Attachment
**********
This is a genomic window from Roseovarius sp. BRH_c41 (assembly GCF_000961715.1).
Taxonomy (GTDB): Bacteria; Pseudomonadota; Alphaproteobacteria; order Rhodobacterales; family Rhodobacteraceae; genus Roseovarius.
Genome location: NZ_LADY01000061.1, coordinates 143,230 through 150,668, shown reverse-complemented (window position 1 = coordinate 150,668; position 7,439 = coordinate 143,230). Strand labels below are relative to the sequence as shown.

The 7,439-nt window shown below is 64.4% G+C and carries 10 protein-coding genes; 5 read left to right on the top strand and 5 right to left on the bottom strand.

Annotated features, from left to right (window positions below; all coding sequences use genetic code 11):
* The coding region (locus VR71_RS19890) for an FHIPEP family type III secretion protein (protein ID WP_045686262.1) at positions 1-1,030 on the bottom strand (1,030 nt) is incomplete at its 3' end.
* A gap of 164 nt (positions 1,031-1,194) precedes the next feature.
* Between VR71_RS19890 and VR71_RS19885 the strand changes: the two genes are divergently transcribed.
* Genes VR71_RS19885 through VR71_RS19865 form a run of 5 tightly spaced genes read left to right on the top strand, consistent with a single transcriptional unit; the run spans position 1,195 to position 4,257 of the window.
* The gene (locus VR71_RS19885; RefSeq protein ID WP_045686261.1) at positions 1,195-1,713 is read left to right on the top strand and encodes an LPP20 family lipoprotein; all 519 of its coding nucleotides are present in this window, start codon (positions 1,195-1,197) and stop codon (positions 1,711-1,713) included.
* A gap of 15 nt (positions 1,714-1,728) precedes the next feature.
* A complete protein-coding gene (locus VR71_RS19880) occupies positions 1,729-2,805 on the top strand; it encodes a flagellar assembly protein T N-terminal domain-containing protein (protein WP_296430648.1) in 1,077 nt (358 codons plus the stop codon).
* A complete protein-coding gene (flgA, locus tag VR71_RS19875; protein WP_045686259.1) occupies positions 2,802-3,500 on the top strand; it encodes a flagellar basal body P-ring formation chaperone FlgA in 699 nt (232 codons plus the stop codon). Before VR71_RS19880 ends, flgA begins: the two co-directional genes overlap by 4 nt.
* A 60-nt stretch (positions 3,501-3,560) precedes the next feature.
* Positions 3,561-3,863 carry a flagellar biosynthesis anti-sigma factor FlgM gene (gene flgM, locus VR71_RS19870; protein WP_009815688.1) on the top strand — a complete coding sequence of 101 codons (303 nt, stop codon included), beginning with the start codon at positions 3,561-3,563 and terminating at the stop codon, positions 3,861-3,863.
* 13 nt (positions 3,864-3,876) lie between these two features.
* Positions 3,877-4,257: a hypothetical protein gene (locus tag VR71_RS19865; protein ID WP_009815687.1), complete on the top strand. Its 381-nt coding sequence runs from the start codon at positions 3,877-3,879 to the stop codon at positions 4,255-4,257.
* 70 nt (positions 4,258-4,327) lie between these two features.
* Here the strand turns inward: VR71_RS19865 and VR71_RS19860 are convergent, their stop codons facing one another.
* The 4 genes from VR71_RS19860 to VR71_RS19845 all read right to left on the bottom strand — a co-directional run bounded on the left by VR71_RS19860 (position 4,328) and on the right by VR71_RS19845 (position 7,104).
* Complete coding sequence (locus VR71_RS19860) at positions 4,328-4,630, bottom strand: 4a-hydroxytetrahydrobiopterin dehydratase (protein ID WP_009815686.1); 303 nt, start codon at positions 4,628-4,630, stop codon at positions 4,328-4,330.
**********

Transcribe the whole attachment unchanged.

This is a genomic window from Roseovarius sp. BRH_c41 (assembly GCF_000961715.1).
Taxonomy (GTDB): Bacteria; Pseudomonadota; Alphaproteobacteria; order Rhodobacterales; family Rhodobacteraceae; genus Roseovarius.
Genome location: NZ_LADY01000061.1, coordinates 143,230 through 150,668, shown reverse-complemented (window position 1 = coordinate 150,668; position 7,439 = coordinate 143,230). Strand labels below are relative to the sequence as shown.

The 7,439-nt window shown below is 64.4% G+C and carries 10 protein-coding genes; 5 read left to right on the top strand and 5 right to left on the bottom strand.

Annotated features, from left to right (window positions below; all coding sequences use genetic code 11):
* The coding region (locus VR71_RS19890) for an FHIPEP family type III secretion protein (protein ID WP_045686262.1) at positions 1-1,030 on the bottom strand (1,030 nt) is incomplete at its 3' end.
* A gap of 164 nt (positions 1,031-1,194) precedes the next feature.
* Between VR71_RS19890 and VR71_RS19885 the strand changes: the two genes are divergently transcribed.
* Genes VR71_RS19885 through VR71_RS19865 form a run of 5 tightly spaced genes read left to right on the top strand, consistent with a single transcriptional unit; the run spans position 1,195 to position 4,257 of the window.
* The gene (locus VR71_RS19885; RefSeq protein ID WP_045686261.1) at positions 1,195-1,713 is read left to right on the top strand and encodes an LPP20 family lipoprotein; all 519 of its coding nucleotides are present in this window, start codon (positions 1,195-1,197) and stop codon (positions 1,711-1,713) included.
* A gap of 15 nt (positions 1,714-1,728) precedes the next feature.
* A complete protein-coding gene (locus VR71_RS19880) occupies positions 1,729-2,805 on the top strand; it encodes a flagellar assembly protein T N-terminal domain-containing protein (protein WP_296430648.1) in 1,077 nt (358 codons plus the stop codon).
* A complete protein-coding gene (flgA, locus tag VR71_RS19875; protein WP_045686259.1) occupies positions 2,802-3,500 on the top strand; it encodes a flagellar basal body P-ring formation chaperone FlgA in 699 nt (232 codons plus the stop codon). Before VR71_RS19880 ends, flgA begins: the two co-directional genes overlap by 4 nt.
* A 60-nt stretch (positions 3,501-3,560) precedes the next feature.
* Positions 3,561-3,863 carry a flagellar biosynthesis anti-sigma factor FlgM gene (gene flgM, locus VR71_RS19870; protein WP_009815688.1) on the top strand — a complete coding sequence of 101 codons (303 nt, stop codon included), beginning with the start codon at positions 3,561-3,563 and terminating at the stop codon, positions 3,861-3,863.
* 13 nt (positions 3,864-3,876) lie between these two features.
* Positions 3,877-4,257: a hypothetical protein gene (locus tag VR71_RS19865; protein ID WP_009815687.1), complete on the top strand. Its 381-nt coding sequence runs from the start codon at positions 3,877-3,879 to the stop codon at positions 4,255-4,257.
* 70 nt (positions 4,258-4,327) lie between these two features.
* Here the strand turns inward: VR71_RS19865 and VR71_RS19860 are convergent, their stop codons facing one another.
* The 4 genes from VR71_RS19860 to VR71_RS19845 all read right to left on the bottom strand — a co-directional run bounded on the left by VR71_RS19860 (position 4,328) and on the right by VR71_RS19845 (position 7,104).
* Complete coding sequence (locus VR71_RS19860) at positions 4,328-4,630, bottom strand: 4a-hydroxytetrahydrobiopterin dehydratase (protein ID WP_009815686.1); 303 nt, start codon at positions 4,628-4,630, stop codon at positions 4,328-4,330.